Canadian Rockies Road Trip

Yoho National Park, and more

That was all for our adventures in Banff National Park. The next day we drove west past Lake Louise and back into British Columbia’s Yoho National Park. Yoho is located on the western slopes of the Rockies, so there is more majestic mountains to be seen. The weather was again not that great, and we saw some heavy rain early in the morning, but fortunately the rains stopped or were really light when we got to the places we wanted to see.

Takakkaw Falls
Takakkaw Falls is magnificent alright.

We stuck to attractions that we could drive to and didn’t require a long hike. First, we stopped by Takakkaw Falls, which at 384m tall in total, is billed as one of the tallest falls in Canada. The name of the waterfall means “magnificent” in Cree, and it is an impressive looking waterfall with a powerful stream of water falling down. There is a short trail that leads to the base of the waterfall, and further out there are two red Adirondack chairs that people can see on and look at the falls from afar.

The other easily accessible point of interest in Yoho National Park is Emerald Lake. On the road to the lake there is a Natural Bridge, which is a rock formation that forms a bridge over the Kicking Horse River. It is a pretty neat formation and worth the stop for the photo.

Natural Bridge
Natural Bridge before Emerald Lake

After the stop at Natural Bridge, we reached Emerald Lake. It is another gorgeous alpine lake in the Canadian Rockies. While the skies weren’t bright and blue that day, there wasn’t a lot of wind, and this allowed for some nearly perfect reflections on the lake surface. Emerald Lake is also different from the other lakes we visited in that there is a trail that goes completely around the lake. After a picnic under this picturesque setting, we took that 5 km hike around the lake and saw Emerald Lake from all the different directions. The trail on the left of the lake is paved and easy walking, but on the right side of the lake the trail is inside the forest and a little more rugged. The contrast makes the otherwise flat trail more interesting.

Emerald Lake
Look at that reflection… (Click to Enlarge)

We then left Yoho National Park and continued driving west, passing through Glacier National Park (not to be confused with the one in Montana) and Mount Revelstoke National Park. Glacier is mostly a hiking park, and we didn’t have that much time on our hands to hike to see the glaciers. We only stopped by the Rogers Pass National History Site, which commemorates the construction of the Canadian Pacific Railway and Trans-Canada Highway through the mountain pass.

Rogers Pass Centre
Exhibits at the Rogers Pass visitor center

Due to time constraints, we also didn’t do much in Mount Revelstoke NP. We took a quick 15 minute walk on the Giant Cedars boardwalk in some old growth forest, and that was about it. We arrived in the city of Revelstoke too late to drive up to the summit of Mount Revelstoke, so we just kept going.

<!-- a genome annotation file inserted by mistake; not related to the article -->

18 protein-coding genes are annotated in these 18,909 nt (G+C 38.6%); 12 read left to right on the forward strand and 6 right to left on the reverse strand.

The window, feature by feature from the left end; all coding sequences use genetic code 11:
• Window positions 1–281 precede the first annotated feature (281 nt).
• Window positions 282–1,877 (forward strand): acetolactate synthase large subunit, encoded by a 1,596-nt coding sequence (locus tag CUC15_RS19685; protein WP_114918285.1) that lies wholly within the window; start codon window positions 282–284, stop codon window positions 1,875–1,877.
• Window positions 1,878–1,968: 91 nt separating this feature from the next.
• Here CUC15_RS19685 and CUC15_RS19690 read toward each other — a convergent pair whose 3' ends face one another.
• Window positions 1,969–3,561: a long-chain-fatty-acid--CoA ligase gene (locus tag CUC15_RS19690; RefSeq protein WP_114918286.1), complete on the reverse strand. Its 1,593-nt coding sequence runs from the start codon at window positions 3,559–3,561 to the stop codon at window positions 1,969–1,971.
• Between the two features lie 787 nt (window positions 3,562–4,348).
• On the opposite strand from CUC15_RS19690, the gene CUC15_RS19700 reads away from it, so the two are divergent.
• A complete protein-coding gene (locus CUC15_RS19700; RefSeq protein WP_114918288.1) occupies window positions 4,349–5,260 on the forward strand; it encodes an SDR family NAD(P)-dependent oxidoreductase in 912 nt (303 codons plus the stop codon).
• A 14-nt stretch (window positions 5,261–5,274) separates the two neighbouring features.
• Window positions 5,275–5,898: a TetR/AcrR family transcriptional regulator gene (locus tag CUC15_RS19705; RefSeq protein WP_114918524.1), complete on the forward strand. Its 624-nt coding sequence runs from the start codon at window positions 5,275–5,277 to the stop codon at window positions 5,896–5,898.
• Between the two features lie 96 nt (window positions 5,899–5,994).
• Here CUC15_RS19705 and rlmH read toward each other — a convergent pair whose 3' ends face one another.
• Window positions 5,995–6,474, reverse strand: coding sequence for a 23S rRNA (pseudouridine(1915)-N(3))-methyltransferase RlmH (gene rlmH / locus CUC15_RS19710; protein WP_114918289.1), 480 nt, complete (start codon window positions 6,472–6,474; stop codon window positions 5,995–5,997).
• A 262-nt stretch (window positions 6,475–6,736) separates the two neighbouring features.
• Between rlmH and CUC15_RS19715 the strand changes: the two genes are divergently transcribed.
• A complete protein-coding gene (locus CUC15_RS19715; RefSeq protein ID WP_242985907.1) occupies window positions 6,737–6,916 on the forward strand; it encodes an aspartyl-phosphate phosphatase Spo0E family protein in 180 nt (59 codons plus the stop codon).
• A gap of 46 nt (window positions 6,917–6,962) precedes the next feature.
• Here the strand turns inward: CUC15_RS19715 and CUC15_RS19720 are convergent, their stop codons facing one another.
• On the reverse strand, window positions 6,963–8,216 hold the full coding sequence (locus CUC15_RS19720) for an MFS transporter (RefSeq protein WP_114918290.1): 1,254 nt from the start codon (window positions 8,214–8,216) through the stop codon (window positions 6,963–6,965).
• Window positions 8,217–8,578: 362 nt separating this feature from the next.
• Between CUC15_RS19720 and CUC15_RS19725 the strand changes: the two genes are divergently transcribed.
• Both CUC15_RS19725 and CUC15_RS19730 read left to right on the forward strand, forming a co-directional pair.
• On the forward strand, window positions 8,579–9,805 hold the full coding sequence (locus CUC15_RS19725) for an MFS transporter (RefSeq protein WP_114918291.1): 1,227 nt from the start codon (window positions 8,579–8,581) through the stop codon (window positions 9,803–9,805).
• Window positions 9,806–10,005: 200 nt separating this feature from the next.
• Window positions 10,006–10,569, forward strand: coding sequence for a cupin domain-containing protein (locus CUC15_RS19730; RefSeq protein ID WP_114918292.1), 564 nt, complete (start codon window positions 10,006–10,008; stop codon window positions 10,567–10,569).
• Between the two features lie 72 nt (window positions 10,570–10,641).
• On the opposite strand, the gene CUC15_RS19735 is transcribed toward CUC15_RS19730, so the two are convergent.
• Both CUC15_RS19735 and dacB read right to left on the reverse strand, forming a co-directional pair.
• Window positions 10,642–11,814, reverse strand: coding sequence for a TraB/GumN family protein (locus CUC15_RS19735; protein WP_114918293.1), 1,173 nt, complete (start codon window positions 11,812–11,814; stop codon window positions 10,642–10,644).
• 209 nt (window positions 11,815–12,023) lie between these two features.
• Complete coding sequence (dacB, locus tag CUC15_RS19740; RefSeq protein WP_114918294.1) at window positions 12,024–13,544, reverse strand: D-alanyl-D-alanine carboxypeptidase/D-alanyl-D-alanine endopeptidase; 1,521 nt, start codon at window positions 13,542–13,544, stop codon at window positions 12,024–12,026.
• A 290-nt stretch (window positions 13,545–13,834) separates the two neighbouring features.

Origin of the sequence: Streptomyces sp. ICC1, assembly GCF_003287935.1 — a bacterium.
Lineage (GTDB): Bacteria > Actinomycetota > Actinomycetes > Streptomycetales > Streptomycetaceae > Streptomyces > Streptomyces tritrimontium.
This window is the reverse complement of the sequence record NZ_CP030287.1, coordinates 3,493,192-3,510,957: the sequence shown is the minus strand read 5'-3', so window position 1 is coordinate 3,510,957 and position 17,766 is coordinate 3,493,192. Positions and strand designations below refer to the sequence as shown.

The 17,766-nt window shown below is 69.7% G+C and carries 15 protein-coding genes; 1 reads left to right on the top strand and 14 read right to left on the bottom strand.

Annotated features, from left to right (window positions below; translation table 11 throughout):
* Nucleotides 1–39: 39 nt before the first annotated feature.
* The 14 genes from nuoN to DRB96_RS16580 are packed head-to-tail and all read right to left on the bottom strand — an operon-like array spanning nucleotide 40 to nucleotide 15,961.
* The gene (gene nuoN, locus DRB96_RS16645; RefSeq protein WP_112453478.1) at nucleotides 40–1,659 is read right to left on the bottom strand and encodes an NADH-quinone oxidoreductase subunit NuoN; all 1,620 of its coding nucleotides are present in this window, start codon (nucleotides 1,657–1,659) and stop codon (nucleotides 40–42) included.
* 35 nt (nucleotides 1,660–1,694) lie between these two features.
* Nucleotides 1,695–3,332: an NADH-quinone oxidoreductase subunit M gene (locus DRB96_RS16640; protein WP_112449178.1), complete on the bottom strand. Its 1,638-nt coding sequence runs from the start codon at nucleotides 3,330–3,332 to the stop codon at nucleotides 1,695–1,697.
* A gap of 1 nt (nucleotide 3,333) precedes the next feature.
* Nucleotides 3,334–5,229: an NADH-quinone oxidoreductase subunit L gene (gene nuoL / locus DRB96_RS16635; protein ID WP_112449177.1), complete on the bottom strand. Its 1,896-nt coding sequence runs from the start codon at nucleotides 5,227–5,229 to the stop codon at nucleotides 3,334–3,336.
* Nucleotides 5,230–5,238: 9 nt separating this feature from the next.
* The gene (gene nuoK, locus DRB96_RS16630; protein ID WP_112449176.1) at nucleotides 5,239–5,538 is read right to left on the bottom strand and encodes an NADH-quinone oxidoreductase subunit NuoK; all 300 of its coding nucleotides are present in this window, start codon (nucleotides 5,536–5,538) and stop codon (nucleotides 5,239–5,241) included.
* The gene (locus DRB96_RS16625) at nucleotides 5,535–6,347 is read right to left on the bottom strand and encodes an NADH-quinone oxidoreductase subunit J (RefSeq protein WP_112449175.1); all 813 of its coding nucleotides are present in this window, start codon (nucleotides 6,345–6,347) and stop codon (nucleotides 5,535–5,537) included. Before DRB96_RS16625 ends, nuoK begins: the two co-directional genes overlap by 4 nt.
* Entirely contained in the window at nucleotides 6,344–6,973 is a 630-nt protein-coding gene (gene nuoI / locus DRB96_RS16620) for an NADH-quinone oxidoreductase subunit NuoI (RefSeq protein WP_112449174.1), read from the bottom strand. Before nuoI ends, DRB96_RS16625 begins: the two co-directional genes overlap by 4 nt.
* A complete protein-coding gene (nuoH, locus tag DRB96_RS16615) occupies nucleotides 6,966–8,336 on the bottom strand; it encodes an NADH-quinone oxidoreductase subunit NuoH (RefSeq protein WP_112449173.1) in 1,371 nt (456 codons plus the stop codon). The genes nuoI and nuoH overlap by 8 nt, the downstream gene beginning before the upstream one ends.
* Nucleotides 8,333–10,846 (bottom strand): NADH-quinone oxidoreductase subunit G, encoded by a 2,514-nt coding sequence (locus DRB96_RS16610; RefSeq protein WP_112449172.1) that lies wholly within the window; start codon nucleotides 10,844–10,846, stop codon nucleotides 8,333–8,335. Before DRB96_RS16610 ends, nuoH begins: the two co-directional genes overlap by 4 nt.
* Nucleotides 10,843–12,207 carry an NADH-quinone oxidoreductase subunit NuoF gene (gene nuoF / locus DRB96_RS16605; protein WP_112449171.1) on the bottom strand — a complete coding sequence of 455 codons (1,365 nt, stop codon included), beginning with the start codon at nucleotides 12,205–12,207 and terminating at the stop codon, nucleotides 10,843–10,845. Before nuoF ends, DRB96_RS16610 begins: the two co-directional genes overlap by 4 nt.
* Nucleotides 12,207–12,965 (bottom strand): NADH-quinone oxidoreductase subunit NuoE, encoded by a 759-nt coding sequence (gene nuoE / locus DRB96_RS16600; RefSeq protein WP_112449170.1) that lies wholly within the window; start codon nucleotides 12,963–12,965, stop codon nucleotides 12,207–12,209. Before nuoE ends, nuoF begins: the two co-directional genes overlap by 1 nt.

Giant Cedar boardwalk
Short stroll through the forest on the Giant Cedar boardwalk

Kelowna and the Okanagan

Kelowna City Park
Kelowna lake side.

On the last day of our trip, we stopped by Kelowna to take a look at the Okanagan Valley and visit some of the wineries that operate in this region. The Okanagan Valley looks quite different from the Rockies, mainly because of the climate is different. The hot and dry summers give the landscape a different look, and also makes the valley one of Canada’s largest wine regions. Okanagan Valley a beautiful region in its own right, and the weather was fantastic when we got to Kelowna.

Quail's Gate Winery
The vineyards of Quail’s Gate lies right beside Lake Okanagan

We visited three well-known wineries in the region: Summerhill Pyramid, Quail’s Gate, and Mission Hill. All of these wineries have vineyards, restaurants and tasting rooms that have a view of Lake Okanagan. The winery facilities are also pretty upscale, especially Mission Hill which has a clock tower and a large courtyard among other things. It’s too bad that most of the tasting rooms were indoors, since sipping a glass a wine and enjoying the scenery would have been the dream. It’s not to say that I didn’t enjoy our visit to the wineries though. Since my dad was driving that day, I was free to do the tastings. We even bought one or two bottles to bring home.

Mission Hill Winery
Mission Hill is the grandest looking winery I’ve been to.


That is all for my family trip through the Canadian Rockies. It was an immensely enjoyable trip, and it’s always great when I get to go back to Vancouver and spend time with my family. In addition to this trip, I also had my fill of the world-class Chinese cuisine that Greater Vancouver offers. I wish I had more vacation time and could stay longer, but one has to work to pay the bills. There is always next time though. There are still so many cool place in Canada, the US, and actually the rest of world that I want to visit. Stay tuned for more travel adventures :lol: .

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